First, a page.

I have been teaching and talking about sex with people for years, and I have heard people’s stories of vulnerability, of lost desire, of wanting, and of the need for healing. I work with women and couples who have already been somewhere in their lives and they are searching for deeper meaning around sex and sexuality. They know there is something missing and that the key will be found in their own journey to sexual empowerment.
It’s from this work that I’ve developed my “5 stages of sexual need”, and I want to share a little bit about a stage I think many people have experience with — the stage of love and belonging.
Historically, this is a relatively new motivation for sex. People used to marry for convenience, family status, economic security, property and other very practical reasons. Making ‘love’ part of the equation is actually a fairly recent development. It was only in the 20th century that the concept of ‘a good partnership’ grew to encompass the idea that your partner/spouse should be your soulmate whom you love and with whom you share everything. As my colleague Esther Perel writes: “In modern times, intimacy has shifted from being a by-product of a long-term relationship to being a mandate for one. Marriage used to be primarily about economic sustenance and it was a partnership for life. Now its role has expanded to include emotional sustenance as well, and the partnership is expected to last only as long as it remains emotionally satisfying.”
I would say it’s now commonly accepted that sex is a way to meet others emotionally. This is the classic “sex needs love approach” that many people have—and that women are stereotyped as needing more than men. Surely, many people have a sex and love connection because sex is vulnerable; being with a partner whom we love and trust makes it easier to open up. (Of course, other people are perfectly okay with having fun and even deeply meaningful sex with someone they do not yet love.)
Conversely, discordant desire and a sexless relationship can be hugely draining to someone who has the sex-and-love framework. Sex is really important to them for feeling love and that they are loved; without it, they disconnect and withdraw. Being with a partner whose libido is lower, or whose framework around sex falls more into the “survival” or “safety/security” stage, can lead to conflict in the relationship. I think it’s important to understand the frameworks we have around sexuality so we can articulate them more clearly to the people we get involved with, and understand where our perspectives differ.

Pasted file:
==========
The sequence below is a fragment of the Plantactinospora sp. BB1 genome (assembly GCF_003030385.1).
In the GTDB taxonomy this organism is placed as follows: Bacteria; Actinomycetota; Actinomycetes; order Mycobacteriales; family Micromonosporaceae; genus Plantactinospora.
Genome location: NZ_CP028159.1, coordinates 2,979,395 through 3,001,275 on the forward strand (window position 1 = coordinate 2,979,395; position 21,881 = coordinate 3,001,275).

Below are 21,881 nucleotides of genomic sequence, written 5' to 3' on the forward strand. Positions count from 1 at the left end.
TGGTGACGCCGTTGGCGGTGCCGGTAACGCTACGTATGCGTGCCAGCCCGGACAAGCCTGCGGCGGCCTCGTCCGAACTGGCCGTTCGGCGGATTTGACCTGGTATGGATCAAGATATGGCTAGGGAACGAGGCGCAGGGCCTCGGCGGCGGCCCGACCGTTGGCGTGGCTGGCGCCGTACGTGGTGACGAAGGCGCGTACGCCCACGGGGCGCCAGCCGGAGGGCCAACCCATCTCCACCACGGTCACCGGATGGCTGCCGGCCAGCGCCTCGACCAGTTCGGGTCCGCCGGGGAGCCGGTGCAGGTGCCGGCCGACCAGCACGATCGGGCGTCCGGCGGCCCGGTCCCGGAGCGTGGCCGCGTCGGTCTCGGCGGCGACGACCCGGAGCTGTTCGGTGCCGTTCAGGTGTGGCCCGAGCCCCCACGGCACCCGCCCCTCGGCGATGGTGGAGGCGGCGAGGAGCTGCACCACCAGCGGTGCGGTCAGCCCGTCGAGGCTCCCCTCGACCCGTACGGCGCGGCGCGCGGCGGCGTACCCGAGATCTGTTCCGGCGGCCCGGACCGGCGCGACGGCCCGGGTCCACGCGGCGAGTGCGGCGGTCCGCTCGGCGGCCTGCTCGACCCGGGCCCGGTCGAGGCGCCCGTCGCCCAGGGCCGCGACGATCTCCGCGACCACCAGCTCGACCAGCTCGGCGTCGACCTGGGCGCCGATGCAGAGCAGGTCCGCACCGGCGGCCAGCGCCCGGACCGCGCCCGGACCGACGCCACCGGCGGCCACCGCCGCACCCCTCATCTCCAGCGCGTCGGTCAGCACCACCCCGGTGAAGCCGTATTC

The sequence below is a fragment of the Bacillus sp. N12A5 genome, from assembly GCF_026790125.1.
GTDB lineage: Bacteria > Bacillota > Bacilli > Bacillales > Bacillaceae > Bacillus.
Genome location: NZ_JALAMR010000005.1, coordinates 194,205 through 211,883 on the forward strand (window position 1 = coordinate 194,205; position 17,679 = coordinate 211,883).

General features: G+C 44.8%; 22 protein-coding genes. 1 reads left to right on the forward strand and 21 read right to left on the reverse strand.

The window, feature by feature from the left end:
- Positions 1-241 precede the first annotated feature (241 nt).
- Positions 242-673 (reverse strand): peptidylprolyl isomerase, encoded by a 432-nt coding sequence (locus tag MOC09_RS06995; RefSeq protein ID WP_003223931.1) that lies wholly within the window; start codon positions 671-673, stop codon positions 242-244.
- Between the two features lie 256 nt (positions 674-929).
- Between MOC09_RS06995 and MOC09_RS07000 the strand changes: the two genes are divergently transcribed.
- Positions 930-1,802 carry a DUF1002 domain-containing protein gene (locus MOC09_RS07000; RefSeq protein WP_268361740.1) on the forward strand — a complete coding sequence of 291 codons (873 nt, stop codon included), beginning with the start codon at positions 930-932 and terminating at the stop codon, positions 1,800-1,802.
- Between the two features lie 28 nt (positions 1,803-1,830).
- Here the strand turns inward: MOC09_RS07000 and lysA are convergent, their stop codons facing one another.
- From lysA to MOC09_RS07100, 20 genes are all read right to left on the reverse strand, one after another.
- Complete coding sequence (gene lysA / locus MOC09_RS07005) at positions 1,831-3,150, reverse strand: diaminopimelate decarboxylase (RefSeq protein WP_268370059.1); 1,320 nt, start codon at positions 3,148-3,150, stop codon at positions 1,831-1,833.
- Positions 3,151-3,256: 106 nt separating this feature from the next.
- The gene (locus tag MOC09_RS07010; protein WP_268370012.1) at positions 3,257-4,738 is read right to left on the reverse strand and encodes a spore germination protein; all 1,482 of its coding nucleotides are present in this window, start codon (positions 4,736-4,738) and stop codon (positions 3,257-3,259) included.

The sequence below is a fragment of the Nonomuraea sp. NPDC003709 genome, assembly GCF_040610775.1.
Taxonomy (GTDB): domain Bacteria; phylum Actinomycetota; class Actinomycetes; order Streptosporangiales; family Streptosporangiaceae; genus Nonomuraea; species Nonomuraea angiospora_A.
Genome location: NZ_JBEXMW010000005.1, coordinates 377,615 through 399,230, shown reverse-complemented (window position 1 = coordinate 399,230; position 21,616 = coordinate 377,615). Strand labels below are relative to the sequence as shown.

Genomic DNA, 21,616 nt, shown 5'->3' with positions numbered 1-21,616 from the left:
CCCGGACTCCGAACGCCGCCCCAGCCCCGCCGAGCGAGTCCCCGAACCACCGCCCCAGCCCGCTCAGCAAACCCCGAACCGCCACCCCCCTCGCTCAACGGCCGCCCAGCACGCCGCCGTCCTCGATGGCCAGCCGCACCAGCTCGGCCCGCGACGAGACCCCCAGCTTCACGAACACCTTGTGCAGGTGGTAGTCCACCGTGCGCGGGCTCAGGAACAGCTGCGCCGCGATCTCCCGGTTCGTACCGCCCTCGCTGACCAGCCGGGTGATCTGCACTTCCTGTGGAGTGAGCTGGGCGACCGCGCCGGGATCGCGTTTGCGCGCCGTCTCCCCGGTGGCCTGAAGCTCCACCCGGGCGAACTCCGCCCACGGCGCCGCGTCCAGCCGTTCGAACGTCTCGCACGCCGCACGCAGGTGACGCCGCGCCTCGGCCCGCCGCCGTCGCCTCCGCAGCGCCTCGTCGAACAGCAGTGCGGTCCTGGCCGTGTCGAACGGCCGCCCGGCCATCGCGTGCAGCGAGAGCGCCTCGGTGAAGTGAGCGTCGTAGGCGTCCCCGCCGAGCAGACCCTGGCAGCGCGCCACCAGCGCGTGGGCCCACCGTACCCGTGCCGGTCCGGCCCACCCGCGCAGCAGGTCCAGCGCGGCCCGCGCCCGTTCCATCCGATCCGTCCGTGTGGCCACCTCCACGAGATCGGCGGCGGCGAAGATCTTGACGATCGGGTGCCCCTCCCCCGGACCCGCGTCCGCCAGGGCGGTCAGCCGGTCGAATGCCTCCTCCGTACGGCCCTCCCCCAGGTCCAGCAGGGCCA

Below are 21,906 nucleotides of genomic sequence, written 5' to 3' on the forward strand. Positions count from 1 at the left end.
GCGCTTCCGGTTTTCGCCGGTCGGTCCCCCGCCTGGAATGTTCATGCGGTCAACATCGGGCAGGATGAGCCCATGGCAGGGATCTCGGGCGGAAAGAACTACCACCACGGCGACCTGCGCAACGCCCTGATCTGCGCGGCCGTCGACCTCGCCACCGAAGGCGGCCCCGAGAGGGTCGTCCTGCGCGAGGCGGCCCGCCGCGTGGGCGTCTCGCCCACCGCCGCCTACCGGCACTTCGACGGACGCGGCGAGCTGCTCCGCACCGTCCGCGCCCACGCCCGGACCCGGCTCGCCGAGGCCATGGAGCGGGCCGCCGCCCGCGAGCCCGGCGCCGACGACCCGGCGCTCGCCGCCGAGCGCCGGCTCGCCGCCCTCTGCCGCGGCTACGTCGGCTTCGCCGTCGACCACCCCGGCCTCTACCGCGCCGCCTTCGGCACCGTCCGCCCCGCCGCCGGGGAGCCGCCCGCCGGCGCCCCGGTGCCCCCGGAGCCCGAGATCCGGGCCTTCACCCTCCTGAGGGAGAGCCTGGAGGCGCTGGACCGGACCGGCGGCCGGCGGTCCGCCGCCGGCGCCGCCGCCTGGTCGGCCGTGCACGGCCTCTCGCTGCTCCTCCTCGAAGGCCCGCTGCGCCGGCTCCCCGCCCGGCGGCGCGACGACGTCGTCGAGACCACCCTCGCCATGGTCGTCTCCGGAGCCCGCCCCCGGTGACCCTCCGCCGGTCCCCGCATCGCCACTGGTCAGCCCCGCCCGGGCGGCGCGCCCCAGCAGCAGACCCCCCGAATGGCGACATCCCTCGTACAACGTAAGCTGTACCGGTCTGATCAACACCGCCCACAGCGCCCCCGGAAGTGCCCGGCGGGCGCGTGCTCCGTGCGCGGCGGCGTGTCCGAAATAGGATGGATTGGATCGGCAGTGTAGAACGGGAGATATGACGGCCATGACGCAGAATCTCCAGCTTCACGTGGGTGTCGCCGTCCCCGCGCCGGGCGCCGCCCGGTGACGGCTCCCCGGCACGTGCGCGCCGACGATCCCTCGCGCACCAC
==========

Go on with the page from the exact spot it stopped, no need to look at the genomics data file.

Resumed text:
Love is a really good start…
Another potential trap of the love-and-belonging approach that our culture teaches is the idea that “If we love each other the sex will be good.” This is a false belief, full “my wedding night will be blissful”-type expectations. If you approach your sexual relationships believing that love will solve all issues, fix any discrepancies, and automatically make you the perfect lover, you are setting yourself up to be hurt and disappointed. And indeed, some people will run away if sex is not good because they assume there is a problem with the emotional connection.
For this framework to work, like any other, you have to develop your emotional and communication skills. If that is bypassed because you think love will overcome any obstacle, it’s a setup for problems in the bedroom (and elsewhere in the relationship). I always say that “love is really good start”, but a true relationship actually requires much more than this. If you want to move beyond this stage of sexual need, and into the realms of self-esteem and self-actualization, it’s essential to hone your emotional and communication skills. Sex can open so many deep emotional currents within us; without the tools to navigate those currents, we’re setting ourselves up for trouble. But getting clear on the intersection of sex, love and belonging within us can help us reach new and wonderful experiences of intimacy.